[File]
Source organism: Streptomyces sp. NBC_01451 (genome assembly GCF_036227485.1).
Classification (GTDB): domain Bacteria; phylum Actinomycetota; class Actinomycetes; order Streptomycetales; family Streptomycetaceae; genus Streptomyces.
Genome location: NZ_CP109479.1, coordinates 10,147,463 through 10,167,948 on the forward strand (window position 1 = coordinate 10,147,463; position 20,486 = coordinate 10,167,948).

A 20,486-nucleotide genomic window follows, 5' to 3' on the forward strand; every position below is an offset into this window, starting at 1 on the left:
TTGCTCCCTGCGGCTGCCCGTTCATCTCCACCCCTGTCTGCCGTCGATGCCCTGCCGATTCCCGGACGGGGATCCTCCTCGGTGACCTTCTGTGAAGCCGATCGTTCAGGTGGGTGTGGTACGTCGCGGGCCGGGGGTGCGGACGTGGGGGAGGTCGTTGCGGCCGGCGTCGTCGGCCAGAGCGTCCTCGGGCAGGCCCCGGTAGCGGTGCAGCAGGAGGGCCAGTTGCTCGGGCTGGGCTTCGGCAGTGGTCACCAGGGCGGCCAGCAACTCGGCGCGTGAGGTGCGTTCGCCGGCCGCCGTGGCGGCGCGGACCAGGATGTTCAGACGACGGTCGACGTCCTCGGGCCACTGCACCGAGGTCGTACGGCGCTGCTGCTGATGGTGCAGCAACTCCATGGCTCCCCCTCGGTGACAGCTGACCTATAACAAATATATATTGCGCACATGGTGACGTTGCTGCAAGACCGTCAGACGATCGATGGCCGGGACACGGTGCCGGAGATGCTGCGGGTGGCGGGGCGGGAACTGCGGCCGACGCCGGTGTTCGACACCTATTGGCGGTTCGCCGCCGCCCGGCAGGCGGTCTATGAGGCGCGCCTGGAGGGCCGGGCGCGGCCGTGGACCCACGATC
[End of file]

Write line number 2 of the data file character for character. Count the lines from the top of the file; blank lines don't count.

Classification (GTDB): domain Bacteria; phylum Actinomycetota; class Actinomycetes; order Streptomycetales; family Streptomycetaceae; genus Streptomyces.